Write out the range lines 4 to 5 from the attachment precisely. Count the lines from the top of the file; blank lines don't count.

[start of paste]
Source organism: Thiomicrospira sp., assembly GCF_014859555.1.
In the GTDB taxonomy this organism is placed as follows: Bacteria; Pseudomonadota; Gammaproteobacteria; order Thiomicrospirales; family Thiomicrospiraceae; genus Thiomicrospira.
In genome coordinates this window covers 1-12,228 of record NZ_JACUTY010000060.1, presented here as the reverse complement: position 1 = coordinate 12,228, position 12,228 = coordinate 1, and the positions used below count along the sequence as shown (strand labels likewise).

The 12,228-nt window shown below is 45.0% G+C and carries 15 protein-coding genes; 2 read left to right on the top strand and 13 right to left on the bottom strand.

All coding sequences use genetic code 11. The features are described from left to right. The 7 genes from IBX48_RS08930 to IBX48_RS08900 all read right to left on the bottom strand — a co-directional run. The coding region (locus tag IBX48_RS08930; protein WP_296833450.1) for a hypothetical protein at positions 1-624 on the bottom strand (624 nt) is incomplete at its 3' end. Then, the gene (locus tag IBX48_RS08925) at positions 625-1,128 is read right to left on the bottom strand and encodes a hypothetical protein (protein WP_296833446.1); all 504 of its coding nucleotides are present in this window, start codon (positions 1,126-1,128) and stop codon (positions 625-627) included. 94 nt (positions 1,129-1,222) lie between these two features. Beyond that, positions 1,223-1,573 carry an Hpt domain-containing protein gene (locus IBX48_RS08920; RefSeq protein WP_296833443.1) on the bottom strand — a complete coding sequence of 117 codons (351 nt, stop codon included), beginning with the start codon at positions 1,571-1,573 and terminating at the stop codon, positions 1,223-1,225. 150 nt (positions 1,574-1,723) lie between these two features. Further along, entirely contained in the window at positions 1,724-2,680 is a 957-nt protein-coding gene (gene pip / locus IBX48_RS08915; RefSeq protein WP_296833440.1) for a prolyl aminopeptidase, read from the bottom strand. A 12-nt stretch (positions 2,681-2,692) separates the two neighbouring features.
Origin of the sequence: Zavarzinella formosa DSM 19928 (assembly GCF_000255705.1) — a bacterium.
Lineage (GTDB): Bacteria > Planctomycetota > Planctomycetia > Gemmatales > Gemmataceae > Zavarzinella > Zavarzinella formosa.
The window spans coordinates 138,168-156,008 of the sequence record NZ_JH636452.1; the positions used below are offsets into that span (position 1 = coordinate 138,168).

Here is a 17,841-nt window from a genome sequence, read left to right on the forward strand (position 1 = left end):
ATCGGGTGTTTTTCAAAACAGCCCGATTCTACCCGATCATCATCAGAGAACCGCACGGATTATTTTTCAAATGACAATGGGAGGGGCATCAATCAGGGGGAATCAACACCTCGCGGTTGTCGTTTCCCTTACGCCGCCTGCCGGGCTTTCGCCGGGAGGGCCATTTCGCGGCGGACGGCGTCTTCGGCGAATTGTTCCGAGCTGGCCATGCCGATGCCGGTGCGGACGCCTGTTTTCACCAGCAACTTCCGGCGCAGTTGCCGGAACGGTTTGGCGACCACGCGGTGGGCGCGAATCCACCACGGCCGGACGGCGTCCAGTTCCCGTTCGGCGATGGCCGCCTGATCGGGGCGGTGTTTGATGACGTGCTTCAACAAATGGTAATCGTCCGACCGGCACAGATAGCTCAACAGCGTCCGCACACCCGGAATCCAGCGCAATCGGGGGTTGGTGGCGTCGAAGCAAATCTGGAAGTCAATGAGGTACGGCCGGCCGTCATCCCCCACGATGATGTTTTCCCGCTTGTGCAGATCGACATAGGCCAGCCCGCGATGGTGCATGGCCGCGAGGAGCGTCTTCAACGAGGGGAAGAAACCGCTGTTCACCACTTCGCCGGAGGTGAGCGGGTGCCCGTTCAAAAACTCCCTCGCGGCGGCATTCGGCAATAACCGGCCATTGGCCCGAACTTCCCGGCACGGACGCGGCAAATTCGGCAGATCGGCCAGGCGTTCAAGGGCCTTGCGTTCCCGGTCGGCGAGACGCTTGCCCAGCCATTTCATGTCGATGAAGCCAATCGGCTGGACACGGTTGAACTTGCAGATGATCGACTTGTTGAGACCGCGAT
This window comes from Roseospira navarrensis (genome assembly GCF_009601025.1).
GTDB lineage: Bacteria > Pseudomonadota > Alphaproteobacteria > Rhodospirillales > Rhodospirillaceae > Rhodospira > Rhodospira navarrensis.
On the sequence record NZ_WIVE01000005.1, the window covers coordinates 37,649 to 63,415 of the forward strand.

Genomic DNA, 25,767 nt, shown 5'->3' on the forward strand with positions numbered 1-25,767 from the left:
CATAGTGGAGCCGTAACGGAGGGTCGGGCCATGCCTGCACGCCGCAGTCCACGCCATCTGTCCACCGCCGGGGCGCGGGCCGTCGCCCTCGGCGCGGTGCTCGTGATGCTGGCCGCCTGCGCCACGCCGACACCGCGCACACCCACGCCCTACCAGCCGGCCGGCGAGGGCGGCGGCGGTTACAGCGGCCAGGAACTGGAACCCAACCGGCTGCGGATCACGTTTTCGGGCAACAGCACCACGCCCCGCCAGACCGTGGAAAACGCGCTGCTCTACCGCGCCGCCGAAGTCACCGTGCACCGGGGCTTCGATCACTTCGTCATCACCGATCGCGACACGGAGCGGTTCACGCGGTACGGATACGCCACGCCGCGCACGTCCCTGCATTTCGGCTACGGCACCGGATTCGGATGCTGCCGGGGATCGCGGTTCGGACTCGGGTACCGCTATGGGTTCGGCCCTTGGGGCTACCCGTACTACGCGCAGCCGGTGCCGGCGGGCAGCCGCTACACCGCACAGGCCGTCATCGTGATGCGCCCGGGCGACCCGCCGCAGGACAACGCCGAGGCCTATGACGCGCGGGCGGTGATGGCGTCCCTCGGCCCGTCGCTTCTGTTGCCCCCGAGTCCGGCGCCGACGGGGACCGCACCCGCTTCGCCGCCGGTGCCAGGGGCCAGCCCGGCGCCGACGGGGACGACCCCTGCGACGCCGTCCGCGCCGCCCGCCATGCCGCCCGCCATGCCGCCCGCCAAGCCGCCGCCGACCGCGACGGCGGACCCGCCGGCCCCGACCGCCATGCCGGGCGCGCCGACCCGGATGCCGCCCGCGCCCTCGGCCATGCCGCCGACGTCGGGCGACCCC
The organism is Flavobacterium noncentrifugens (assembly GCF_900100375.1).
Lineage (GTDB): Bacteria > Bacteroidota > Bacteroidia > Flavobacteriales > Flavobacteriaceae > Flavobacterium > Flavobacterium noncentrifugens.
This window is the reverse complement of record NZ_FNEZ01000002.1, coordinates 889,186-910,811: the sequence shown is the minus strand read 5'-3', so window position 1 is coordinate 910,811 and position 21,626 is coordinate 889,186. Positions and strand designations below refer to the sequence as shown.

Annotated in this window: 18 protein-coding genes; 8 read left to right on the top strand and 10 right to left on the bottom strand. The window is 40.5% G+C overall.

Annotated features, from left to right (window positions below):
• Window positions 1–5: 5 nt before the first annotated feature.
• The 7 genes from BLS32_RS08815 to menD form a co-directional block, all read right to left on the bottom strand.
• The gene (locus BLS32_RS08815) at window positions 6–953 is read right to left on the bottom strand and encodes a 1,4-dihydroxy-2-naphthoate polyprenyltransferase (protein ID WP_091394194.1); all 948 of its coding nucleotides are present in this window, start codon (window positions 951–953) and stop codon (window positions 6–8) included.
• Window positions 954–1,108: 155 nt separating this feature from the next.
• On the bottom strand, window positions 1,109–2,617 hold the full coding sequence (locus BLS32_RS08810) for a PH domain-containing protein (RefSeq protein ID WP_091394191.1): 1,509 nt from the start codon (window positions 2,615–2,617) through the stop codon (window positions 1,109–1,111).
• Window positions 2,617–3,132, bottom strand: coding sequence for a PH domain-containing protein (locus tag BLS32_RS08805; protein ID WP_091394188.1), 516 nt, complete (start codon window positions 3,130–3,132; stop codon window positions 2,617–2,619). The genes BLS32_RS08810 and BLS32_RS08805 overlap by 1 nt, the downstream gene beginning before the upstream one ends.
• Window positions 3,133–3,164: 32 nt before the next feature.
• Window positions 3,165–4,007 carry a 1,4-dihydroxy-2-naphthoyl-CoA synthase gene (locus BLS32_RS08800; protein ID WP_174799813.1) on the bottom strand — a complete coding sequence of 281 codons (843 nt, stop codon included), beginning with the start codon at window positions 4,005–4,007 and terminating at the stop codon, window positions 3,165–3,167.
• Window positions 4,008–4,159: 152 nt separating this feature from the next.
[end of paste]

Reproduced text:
The 12,228-nt window shown below is 45.0% G+C and carries 15 protein-coding genes; 2 read left to right on the top strand and 13 right to left on the bottom strand.

All coding sequences use genetic code 11. The features are described from left to right. The 7 genes from IBX48_RS08930 to IBX48_RS08900 all read right to left on the bottom strand — a co-directional run. The coding region (locus tag IBX48_RS08930; protein WP_296833450.1) for a hypothetical protein at positions 1-624 on the bottom strand (624 nt) is incomplete at its 3' end. Then, the gene (locus tag IBX48_RS08925) at positions 625-1,128 is read right to left on the bottom strand and encodes a hypothetical protein (protein WP_296833446.1); all 504 of its coding nucleotides are present in this window, start codon (positions 1,126-1,128) and stop codon (positions 625-627) included. 94 nt (positions 1,129-1,222) lie between these two features. Beyond that, positions 1,223-1,573 carry an Hpt domain-containing protein gene (locus IBX48_RS08920; RefSeq protein WP_296833443.1) on the bottom strand — a complete coding sequence of 117 codons (351 nt, stop codon included), beginning with the start codon at positions 1,571-1,573 and terminating at the stop codon, positions 1,223-1,225. 150 nt (positions 1,574-1,723) lie between these two features. Further along, entirely contained in the window at positions 1,724-2,680 is a 957-nt protein-coding gene (gene pip / locus IBX48_RS08915; RefSeq protein WP_296833440.1) for a prolyl aminopeptidase, read from the bottom strand. A 12-nt stretch (positions 2,681-2,692) separates the two neighbouring features.